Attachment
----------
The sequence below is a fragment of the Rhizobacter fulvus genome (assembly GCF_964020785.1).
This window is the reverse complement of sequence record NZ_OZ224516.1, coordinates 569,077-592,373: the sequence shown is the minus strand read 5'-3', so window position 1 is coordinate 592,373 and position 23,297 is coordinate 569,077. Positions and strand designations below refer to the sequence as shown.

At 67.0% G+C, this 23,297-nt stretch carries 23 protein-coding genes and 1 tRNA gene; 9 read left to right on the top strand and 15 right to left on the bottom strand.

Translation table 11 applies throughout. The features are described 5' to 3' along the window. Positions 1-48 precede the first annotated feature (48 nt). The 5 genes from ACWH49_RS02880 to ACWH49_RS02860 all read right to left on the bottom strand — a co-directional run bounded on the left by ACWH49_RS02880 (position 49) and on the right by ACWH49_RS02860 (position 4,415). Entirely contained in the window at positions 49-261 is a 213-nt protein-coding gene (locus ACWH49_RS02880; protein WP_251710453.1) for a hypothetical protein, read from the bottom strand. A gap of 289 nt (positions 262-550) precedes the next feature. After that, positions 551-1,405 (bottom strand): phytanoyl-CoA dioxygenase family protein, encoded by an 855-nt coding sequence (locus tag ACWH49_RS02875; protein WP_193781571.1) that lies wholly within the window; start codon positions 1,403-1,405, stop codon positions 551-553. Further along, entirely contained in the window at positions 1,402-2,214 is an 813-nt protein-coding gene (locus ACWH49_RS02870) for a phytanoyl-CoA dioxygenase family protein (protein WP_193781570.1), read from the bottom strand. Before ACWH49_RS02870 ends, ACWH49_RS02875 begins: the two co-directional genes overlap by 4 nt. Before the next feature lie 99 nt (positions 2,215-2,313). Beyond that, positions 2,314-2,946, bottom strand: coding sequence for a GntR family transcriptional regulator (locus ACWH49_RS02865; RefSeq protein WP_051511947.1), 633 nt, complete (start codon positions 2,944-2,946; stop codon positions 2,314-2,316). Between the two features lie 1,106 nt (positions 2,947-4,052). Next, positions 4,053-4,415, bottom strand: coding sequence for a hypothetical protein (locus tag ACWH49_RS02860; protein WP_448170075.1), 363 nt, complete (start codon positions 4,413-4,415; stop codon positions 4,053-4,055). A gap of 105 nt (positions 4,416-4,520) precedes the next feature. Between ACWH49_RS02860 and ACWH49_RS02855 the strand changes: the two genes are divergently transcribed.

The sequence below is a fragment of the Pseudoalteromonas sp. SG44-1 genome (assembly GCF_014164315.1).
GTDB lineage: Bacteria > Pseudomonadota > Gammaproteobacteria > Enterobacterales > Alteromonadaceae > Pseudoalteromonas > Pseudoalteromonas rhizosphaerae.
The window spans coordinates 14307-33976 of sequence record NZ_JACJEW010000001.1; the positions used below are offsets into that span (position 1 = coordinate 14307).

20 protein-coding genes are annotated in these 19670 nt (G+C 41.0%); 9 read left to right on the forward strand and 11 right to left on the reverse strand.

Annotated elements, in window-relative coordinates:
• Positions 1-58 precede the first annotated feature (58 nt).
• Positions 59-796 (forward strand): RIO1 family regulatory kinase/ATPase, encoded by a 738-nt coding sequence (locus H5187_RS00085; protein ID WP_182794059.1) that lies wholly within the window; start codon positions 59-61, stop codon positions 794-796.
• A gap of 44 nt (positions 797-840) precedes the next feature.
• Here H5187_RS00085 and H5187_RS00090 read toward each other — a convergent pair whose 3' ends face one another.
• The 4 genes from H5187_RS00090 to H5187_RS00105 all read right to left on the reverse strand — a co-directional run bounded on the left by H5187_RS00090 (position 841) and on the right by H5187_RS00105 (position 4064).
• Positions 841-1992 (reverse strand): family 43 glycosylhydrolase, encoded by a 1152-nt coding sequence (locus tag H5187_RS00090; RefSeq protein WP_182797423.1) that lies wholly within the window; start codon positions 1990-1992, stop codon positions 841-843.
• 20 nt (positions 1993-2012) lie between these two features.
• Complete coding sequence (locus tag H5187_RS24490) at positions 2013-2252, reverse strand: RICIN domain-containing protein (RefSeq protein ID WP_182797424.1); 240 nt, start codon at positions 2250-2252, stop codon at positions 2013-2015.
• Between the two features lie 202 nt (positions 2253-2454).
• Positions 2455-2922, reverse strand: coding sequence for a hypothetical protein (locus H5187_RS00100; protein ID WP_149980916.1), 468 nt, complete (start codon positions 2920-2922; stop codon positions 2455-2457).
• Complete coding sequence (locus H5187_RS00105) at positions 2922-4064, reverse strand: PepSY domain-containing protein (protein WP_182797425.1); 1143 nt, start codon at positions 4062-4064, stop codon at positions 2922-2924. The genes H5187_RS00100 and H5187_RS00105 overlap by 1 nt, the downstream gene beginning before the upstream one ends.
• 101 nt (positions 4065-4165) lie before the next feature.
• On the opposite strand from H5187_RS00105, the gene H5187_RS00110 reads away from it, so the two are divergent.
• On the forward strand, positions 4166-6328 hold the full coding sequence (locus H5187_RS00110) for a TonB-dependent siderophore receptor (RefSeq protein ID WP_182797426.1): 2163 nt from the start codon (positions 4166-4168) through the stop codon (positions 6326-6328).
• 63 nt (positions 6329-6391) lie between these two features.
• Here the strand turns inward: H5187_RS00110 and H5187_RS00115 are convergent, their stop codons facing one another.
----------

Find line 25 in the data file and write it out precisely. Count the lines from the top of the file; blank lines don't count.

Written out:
• Here the strand turns inward: H5187_RS00110 and H5187_RS00115 are convergent, their stop codons facing one another.